160 Years of KBC (Pt. 1)

Kew Baptist in Colonial Victoria: A church full of migrants

Australia was first settled at least 40,000 years ago and has had unknown numbers of people move here over the millennia since then. The Europeans arrived in 1788 and reached the rich grazing lands of Victoria by 1843. After much agitation the district was separated from New South Wales and on 1 July 1851, La Trobe was appointed Lieutenant Governor of the new colony and Victoria was open for business.

The marquees were still being put away when on 7 July gold was found at Clunes. The new colony was swamped with so many people that one ‘tent city’ was established in South Melbourne and another in Elizabeth St to provide accommodation for them.

John Denbigh was an early arrival and lived on the corner of Wimba Ave and Cotham Rd. He scored a job as a clerk in the new Victorian Civil Service and was soon transferred to the Gold Commissioners Office. In 1852 he was attending the church led by Rev W P Scott in the Mechanics Institute in Collins St when Joseph Foy came to preach. They became friends and I believe John invited Joseph to Kew.

Joseph had arrived from England in 1851 and built his house in Kew in 1853 in ‘the primeval forest, with bush tracks leading to widely separated habitations’. Other newcomers were living in tents under the large shady trees. Nearby there was an aboriginal camp.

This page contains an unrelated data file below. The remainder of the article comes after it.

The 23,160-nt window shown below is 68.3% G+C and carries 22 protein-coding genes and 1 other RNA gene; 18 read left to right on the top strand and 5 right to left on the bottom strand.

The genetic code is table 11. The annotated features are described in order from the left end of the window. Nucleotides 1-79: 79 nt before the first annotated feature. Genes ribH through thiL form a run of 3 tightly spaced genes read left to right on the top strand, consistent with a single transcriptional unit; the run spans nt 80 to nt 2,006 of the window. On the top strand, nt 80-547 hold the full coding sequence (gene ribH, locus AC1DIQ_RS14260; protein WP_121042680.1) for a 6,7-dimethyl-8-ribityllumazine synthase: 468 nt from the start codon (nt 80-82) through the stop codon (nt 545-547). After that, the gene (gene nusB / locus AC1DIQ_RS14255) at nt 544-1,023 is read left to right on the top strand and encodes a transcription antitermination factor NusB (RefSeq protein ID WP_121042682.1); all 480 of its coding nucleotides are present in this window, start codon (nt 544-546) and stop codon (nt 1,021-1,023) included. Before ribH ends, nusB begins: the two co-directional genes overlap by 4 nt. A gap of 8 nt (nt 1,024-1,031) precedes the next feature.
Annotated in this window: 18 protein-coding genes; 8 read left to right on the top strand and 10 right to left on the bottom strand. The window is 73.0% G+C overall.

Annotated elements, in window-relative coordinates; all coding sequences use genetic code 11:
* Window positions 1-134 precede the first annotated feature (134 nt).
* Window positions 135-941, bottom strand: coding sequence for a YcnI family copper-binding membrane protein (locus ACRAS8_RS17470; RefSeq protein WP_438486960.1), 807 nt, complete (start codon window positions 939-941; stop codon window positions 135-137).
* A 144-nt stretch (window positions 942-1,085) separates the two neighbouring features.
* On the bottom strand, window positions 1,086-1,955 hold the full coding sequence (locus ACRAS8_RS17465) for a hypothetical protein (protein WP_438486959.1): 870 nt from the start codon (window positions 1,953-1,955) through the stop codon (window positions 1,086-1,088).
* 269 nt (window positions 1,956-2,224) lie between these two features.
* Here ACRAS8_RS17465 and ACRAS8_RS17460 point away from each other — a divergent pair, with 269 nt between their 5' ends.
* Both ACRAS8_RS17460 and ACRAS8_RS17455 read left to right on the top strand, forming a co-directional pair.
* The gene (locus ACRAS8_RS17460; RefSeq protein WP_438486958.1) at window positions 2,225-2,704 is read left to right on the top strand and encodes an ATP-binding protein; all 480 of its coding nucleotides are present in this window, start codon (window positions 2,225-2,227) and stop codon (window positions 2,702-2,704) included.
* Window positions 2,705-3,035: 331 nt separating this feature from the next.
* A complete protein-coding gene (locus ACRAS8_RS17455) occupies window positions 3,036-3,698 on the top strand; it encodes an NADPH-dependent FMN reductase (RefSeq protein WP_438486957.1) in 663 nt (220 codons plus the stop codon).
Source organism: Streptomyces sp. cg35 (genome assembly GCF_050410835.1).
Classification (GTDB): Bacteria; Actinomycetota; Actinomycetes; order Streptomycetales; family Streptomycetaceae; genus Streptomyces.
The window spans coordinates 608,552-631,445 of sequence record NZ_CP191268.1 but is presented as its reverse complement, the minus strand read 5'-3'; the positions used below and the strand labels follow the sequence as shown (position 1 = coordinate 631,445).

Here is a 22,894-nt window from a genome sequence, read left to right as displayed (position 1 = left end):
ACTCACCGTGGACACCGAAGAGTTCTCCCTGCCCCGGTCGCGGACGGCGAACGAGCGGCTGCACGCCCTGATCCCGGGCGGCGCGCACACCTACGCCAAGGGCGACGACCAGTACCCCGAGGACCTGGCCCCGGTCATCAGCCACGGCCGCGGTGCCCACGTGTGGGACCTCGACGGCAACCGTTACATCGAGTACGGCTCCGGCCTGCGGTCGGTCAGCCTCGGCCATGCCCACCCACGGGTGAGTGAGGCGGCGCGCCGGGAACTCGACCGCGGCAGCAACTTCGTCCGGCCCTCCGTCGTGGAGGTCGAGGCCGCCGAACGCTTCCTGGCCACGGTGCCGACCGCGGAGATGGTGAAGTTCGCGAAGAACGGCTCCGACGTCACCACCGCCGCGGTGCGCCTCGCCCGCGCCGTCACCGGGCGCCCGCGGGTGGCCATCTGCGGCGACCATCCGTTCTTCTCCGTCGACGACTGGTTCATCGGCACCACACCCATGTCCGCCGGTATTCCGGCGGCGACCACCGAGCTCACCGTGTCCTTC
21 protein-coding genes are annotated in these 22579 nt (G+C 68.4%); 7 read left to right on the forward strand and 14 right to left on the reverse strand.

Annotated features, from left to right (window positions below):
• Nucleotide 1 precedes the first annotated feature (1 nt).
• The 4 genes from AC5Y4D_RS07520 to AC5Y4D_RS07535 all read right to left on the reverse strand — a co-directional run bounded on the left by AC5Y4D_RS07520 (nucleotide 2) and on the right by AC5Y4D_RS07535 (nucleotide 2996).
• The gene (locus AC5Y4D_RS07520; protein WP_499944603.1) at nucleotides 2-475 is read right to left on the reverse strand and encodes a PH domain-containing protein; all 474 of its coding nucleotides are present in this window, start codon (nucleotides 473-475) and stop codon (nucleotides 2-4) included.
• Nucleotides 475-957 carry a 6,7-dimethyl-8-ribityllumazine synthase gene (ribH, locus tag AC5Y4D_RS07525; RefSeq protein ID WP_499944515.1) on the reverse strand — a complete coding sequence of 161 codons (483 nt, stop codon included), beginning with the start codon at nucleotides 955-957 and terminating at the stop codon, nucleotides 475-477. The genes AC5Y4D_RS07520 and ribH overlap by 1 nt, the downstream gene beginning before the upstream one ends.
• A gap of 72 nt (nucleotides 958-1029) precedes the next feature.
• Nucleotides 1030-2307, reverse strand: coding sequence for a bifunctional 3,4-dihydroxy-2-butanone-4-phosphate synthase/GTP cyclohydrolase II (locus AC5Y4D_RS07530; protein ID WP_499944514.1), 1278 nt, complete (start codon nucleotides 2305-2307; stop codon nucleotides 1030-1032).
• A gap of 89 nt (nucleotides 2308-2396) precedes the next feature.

In April 1853 Joseph began holding regular worship services in his house. The first attracted 3 visitors, John Denbigh, Courtney Walrond and Thomas Merritt. Thomas brought along a tuning fork to lead the singing. In September they opened a Sunday School, with John Denbigh as Superintendent, and Mrs Foy and Mr Hodgson as teachers. One student turned up on their first day. By Sept 1854 they had built a small weatherboard chapel on the corner of St John’s Parade and Cotham Rd and the Rev W P Scott was invited to open it. Joseph took up his position as pastor the following week and served for 27 years until he died in 1879.

In November 1856 the church was formally constituted as the Kew Baptist Church with John Denbigh the only deacon. He served the church until his death in 1875.

It was a church full of new arrivals.

John Sampson

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